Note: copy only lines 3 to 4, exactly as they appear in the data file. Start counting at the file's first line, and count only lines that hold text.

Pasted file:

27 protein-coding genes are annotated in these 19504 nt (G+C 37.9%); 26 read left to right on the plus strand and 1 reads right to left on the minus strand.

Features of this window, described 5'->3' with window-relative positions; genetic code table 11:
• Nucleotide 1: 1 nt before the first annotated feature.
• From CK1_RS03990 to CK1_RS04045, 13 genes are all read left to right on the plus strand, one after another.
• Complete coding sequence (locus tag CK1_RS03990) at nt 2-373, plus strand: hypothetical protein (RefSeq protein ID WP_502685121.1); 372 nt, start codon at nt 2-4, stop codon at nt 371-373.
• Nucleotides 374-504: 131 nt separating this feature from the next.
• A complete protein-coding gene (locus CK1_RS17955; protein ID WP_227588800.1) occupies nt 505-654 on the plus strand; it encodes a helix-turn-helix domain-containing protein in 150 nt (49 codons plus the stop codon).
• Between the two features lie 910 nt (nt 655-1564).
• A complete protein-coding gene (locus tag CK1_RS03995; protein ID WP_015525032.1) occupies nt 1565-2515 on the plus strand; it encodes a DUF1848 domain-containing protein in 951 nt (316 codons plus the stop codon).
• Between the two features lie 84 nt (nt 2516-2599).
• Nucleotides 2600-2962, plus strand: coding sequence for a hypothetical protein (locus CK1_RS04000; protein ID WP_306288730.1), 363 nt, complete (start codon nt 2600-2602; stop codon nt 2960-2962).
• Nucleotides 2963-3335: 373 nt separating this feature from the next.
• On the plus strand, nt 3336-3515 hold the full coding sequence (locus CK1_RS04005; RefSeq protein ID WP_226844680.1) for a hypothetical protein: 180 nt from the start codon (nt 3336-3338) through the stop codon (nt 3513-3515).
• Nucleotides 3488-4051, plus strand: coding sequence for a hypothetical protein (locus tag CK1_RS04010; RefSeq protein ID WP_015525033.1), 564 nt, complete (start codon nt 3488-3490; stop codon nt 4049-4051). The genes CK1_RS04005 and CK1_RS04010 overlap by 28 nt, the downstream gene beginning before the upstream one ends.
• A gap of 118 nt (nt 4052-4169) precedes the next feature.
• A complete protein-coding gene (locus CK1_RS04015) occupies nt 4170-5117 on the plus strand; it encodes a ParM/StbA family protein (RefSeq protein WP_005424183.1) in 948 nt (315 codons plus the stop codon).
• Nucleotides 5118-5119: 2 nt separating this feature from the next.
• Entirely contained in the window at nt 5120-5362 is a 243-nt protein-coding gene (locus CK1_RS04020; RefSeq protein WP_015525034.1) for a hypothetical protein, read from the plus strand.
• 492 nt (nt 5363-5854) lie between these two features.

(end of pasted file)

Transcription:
• Nucleotide 1: 1 nt before the first annotated feature.
• From CK1_RS03990 to CK1_RS04045, 13 genes are all read left to right on the plus strand, one after another.